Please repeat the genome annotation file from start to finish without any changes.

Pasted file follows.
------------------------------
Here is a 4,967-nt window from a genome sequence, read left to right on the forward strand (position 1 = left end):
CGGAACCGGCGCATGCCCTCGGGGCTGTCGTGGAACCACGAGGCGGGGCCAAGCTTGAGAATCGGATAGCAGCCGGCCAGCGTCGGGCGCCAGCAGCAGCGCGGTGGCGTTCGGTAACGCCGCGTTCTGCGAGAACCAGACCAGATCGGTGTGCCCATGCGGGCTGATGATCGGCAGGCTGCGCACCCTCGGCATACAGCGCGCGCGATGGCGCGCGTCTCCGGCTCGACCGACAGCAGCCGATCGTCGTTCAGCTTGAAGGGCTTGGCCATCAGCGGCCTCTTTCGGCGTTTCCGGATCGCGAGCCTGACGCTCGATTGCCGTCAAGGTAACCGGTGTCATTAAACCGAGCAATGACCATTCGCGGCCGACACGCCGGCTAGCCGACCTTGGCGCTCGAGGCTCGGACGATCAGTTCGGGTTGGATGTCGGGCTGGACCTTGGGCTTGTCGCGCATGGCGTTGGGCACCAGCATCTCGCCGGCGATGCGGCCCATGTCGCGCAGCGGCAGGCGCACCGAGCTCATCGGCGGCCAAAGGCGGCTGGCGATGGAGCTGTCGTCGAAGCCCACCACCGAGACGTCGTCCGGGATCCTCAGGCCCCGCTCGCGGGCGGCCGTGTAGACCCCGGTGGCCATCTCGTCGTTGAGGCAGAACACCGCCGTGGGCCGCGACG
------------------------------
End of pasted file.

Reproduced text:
Here is a 4,967-nt window from a genome sequence, read left to right on the forward strand (position 1 = left end):
CGGAACCGGCGCATGCCCTCGGGGCTGTCGTGGAACCACGAGGCGGGGCCAAGCTTGAGAATCGGATAGCAGCCGGCCAGCGTCGGGCGCCAGCAGCAGCGCGGTGGCGTTCGGTAACGCCGCGTTCTGCGAGAACCAGACCAGATCGGTGTGCCCATGCGGGCTGATGATCGGCAGGCTGCGCACCCTCGGCATACAGCGCGCGCGATGGCGCGCGTCTCCGGCTCGACCGACAGCAGCCGATCGTCGTTCAGCTTGAAGGGCTTGGCCATCAGCGGCCTCTTTCGGCGTTTCCGGATCGCGAGCCTGACGCTCGATTGCCGTCAAGGTAACCGGTGTCATTAAACCGAGCAATGACCATTCGCGGCCGACACGCCGGCTAGCCGACCTTGGCGCTCGAGGCTCGGACGATCAGTTCGGGTTGGATGTCGGGCTGGACCTTGGGCTTGTCGCGCATGGCGTTGGGCACCAGCATCTCGCCGGCGATGCGGCCCATGTCGCGCAGCGGCAGGCGCACCGAGCTCATCGGCGGCCAAAGGCGGCTGGCGATGGAGCTGTCGTCGAAGCCCACCACCGAGACGTCGTCCGGGATCCTCAGGCCCCGCTCGCGGGCGGCCGTGTAGACCCCGGTGGCCATCTCGTCGTTGAGGCAGAACACCGCCGTGGGCCGCGACG